Robert Brown looks over the valley of hardwoods and pine trees that five generations of his family have planted and harvested before him. He points out the multi-million dollar homes that sit on the ridge that backs up to his property. Those houses will probably put him out of business one day, he says. There is a popular vacation destination just over the ridge and those houses are driving up his property taxes. As real estate taxes grow with the influx of higher property values around him, Robert worries that he will be unable to keep his land.
Development expanding in the region is not the only challenge he faces as a young woodland owner who is trying to continue the family legacy of managing more than 500 acres of forest land. While some crops such as corn are harvested and regrown annually, trees in the Southeast often take 15 to 30 years to become ready for harvest. Once trees are ready for harvest, finding mills that will buy his timber and pulp at a competitive rate is challenging. Prices for wood and pulp are low, and even if he can nurture and maintain a tree from seedling to fully-grown, environmental factors such as ice storms and hurricanes can wipe out his crop overnight.
One of the biggest concerns family woodland owners shared at the recent Woodland Owners and Brand Owner Summit, hosted by the American Forest Foundation and the Forest Products Working Group, was their concern for the future of the land when the cost of managing it is so high, and the market return is so low. This was exacerbated for landowners that have longstanding family and emotional ties to the land and hope to pass it along, but their children have live away from woods and may not value it in the same way.
“We have concerns about the future of our tree farm. Will our kids be able to inherit a tree farm that they can pass along?” questioned one landowner.
One landowner brought her middle-school aged daughter to the Summit. She wanted for them to learn about sustainable forest management alongside each other, she said. Another landowner talked about the need to educate students about the importance of forests in school. One landowner joked that the younger generations care more about getting a new car than taking over a forest farm.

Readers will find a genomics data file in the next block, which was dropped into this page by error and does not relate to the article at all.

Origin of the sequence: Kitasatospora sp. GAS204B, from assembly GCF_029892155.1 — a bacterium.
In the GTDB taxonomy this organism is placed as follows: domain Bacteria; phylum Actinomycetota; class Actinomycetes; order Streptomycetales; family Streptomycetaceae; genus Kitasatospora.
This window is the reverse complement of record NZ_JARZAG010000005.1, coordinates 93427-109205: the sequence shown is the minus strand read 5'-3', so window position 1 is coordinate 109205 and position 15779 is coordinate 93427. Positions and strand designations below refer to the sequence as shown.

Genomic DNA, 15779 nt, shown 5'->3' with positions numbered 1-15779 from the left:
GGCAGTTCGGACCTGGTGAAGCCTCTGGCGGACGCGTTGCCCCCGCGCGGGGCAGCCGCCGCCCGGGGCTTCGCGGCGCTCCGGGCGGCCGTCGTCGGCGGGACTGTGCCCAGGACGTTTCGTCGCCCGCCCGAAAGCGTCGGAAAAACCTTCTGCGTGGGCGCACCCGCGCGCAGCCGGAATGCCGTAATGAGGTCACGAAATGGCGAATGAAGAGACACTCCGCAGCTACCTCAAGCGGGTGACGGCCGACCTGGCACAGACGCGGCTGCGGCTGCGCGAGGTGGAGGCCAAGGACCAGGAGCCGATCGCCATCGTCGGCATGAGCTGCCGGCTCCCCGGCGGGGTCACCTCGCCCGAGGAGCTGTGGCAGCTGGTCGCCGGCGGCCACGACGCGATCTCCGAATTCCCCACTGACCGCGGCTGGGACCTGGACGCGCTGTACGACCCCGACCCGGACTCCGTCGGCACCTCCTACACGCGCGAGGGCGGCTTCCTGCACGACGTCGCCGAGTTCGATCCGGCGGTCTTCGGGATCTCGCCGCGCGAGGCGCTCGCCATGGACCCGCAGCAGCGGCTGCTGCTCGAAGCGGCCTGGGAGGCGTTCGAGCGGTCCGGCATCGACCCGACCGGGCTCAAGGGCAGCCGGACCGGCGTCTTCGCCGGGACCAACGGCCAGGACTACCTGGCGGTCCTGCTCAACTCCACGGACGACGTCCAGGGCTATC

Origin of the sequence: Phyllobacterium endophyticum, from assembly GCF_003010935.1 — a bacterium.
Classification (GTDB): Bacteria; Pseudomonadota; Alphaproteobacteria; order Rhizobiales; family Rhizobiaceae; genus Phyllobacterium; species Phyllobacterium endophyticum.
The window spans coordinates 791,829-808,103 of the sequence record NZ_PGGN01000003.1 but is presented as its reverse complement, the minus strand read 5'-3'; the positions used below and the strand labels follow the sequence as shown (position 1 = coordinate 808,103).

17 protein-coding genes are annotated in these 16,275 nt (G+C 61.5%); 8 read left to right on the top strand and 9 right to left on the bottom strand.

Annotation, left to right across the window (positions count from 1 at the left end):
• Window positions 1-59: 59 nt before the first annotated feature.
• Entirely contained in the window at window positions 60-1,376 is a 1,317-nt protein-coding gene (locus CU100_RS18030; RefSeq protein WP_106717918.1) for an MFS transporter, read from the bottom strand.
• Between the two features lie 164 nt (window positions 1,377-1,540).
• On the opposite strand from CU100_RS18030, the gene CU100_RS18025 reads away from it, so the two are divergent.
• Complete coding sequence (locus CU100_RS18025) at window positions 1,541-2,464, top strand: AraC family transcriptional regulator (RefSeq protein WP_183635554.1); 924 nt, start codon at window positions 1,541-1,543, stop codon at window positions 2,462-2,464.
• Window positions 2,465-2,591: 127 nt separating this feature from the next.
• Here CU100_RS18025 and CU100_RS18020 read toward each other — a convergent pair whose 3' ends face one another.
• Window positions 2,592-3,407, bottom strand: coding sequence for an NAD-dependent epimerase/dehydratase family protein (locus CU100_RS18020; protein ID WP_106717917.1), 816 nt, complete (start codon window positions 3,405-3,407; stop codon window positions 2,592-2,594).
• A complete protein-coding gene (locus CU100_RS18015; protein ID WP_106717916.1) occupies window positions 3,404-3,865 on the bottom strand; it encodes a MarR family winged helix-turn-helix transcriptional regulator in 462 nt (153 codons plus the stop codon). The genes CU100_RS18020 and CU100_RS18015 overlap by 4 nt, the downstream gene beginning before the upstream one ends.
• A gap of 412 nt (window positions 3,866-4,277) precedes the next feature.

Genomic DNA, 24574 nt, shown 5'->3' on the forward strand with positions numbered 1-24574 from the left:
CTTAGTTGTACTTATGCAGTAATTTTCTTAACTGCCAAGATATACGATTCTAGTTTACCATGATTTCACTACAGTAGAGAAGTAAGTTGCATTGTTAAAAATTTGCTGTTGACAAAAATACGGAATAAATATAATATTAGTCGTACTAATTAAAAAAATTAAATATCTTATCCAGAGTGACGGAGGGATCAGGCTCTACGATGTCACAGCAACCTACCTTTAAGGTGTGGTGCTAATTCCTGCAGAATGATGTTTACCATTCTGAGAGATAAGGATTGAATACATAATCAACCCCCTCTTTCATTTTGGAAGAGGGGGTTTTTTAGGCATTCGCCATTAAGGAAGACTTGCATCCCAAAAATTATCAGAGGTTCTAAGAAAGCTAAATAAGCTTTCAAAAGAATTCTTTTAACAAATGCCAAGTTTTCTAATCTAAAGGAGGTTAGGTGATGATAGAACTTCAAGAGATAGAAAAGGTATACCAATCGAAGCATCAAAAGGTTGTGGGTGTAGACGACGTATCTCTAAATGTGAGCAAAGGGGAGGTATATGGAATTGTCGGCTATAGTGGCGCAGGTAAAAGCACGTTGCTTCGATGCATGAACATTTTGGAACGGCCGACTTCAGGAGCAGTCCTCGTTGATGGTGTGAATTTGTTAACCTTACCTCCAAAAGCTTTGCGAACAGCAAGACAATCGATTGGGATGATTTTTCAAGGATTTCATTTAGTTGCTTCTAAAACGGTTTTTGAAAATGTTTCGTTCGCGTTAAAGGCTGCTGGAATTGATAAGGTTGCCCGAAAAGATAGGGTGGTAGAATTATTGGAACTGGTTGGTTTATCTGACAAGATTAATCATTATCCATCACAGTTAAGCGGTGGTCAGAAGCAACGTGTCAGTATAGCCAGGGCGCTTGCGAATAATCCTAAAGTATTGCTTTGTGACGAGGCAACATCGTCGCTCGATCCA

“I don’t have a crystal ball. I have strong ties to the land because of my parents and I want to see it forward to the next generation, but lives change and I don’t know what the future holds,” said another landowner.
Landowners also expressed concerns about hurricanes, and wildfire, as well as invasive species and insects as a threat to the longevity of their woodlands.
Brand Owners at the event (McDonald’s, Mars, Time Inc, Staples, Havi Global Solutions, and Macmillan Publishing) similarly expressed a desire to ensure the future of the forests that would provide a sustainable source of wood and pulp for their business.
If landowners are unable to keep hold onto their land or keep that land as forests, it may affect the availability of not only the availability of domestic wood supplying supply chains but also the supply of other benefits, like clean water and wildlife habitat for Americans.
“One of our sustainability drivers is making sure we have our supply chains lined up for the long term,” stated one brand owner.
Many of the brand owners at the event represented the sustainability or packaging departments of their respective companies. They cited the fact that domestically-sourced wood from the Southeast was not only environmentally friendly because it won’t have to travel as much to the manufacturer, but also that it was the best quality of wood products of anywhere.
Brand owners also expressed gratitude toward the family woodland owners for sharing their stories because they can leave knowing that they know that they are supporting the legacy of family woodland owners with their purchasing decisions. Together they discussed ways in which they can more broadly share these stories with the public, in order to provide assurance that our forest caretakers are taking the necessary steps for the future.
“I’m hearing conversations about not just years as longevity, but generations. It’s an emotional issue and I get that now,” said one brand owner.